Festivals of freedom : memory and meaning in African American emancipation celebrations, 1808-1915
- Mitch Kachun.
- Amherst : University of Massachusetts Press, c2003.
- Physical description
- xi, 339 p.,  p. of plates : ill. ; 25 cm.
At the library
SAL3 (off-campus storage)
Stacks Request (opens in new tab)
|E453 .K33 2003||Available|
- Kachun, Mitchell A. (Mitchell Alan)
- Includes bibliographical references (p. -326) and index.
- Publisher's summary
With the abolition of the transatlantic slave trade in 1808, many African Americans began calling for "a day of publick thanksgiving" to commemorate this important step toward freedom. During the ensuing century, black leaders built on this foundation and constructed a distinctive and vibrant tradition through their celebrations of the end of slavery in New York State, the British West Indies, and eventually the United States as a whole, In this revealing study, Mitch Kachun explores the multiple functions and contested meanings surrounding African American emancipation celebrations from the abolition of the slave trade to the fiftieth anniversary of U.S. emancipation. Excluded from July Fourth and other American nationalist rituals for most of this period, black activists used these festivals of freedom to encourage community building and race uplift. Kachun demonstrates that, even as these annual rituals helped define African Americans as a people by fostering a sense of shared history, heritage, and identity, they were also sites of ambiguity and conflict. Freedom celebrations served as occasions for debate over black representations in the public sphere, struggles for group leadership, and contests over collective memory and its meaning. Based on extensive research in African American newspapers and oration texts, this book retraces a vital if often over-looked tradition in African American political culture and addresses important issues about black participation in the public sphere. By illuminating the origins of black Americans' public commemorations, it also helps explain why there have been increasing calls in recent years to make the "Juneteenth" observance of emancipation an American - not just an African American - day of commemoration.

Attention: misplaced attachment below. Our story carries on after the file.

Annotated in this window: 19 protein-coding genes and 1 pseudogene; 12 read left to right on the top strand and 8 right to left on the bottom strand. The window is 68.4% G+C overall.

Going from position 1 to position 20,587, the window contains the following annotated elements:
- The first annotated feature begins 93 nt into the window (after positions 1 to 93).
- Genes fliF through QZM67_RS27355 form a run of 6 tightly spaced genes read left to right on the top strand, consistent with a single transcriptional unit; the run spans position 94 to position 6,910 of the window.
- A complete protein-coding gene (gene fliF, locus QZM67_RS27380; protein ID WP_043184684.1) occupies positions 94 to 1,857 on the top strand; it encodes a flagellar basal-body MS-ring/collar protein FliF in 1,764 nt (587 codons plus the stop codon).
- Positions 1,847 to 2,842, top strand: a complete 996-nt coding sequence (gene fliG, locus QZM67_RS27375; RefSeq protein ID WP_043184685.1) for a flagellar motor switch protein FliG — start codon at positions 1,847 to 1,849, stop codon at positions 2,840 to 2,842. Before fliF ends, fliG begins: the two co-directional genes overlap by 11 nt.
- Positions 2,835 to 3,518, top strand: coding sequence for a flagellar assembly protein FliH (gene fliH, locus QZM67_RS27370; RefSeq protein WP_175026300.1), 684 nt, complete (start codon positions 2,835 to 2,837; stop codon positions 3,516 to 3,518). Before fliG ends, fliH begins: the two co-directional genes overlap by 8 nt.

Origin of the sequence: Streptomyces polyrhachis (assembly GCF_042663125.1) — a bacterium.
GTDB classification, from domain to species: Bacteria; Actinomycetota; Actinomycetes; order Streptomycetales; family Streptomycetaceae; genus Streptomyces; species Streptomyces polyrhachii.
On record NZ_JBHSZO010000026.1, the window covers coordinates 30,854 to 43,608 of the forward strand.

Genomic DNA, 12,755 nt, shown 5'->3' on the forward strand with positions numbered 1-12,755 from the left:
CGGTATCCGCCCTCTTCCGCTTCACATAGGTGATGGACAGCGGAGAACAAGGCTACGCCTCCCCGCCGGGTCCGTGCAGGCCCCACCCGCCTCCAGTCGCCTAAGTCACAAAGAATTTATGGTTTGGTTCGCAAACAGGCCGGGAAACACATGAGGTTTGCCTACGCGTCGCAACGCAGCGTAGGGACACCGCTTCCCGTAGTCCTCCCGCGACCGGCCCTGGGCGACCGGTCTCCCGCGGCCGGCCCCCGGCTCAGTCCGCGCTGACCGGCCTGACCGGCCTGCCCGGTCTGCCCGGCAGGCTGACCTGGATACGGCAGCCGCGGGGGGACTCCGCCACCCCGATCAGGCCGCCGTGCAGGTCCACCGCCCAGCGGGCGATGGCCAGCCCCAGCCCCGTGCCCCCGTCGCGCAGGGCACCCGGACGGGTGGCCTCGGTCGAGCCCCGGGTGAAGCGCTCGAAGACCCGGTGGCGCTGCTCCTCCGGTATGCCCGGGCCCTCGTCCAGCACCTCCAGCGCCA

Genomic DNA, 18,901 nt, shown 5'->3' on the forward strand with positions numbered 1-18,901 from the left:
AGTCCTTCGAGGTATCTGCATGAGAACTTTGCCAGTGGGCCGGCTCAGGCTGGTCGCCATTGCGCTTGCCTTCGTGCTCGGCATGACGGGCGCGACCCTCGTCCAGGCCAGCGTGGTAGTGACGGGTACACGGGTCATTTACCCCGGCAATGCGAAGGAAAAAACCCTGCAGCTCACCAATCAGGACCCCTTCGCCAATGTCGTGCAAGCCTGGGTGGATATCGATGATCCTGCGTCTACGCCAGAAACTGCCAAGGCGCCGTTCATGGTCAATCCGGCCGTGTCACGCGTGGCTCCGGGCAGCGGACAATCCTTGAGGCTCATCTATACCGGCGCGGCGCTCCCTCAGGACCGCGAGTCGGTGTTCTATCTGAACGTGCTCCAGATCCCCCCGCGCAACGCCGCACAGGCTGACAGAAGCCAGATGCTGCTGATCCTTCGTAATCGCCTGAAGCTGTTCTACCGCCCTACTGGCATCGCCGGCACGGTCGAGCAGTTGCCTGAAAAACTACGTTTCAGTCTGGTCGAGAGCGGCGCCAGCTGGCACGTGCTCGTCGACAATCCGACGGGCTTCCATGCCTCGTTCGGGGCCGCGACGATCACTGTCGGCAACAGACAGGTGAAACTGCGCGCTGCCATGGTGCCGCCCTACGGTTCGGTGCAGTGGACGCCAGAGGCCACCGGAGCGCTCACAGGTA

(source: Nielsen Book Data)
- Enslaved persons > Emancipation > United States > Anniversaries, etc.
- African Americans > Anniversaries, etc.
- African Americans > Politics and government > 19th century.
- African Americans > Politics and government > 20th century.
- Political culture > United States > History > 19th century.
- Political culture > United States > History > 20th century.
- Festivals > United States > History > 19th century.
- Festivals > United States > History > 20th century.
- Memory > Social aspects > United States > History.
- Memory > Political aspects > United States > History.
- Publication date
- 1558494073 (alk. paper)
- 9781558494077 (alk. paper)
Browse related items
Start at call number: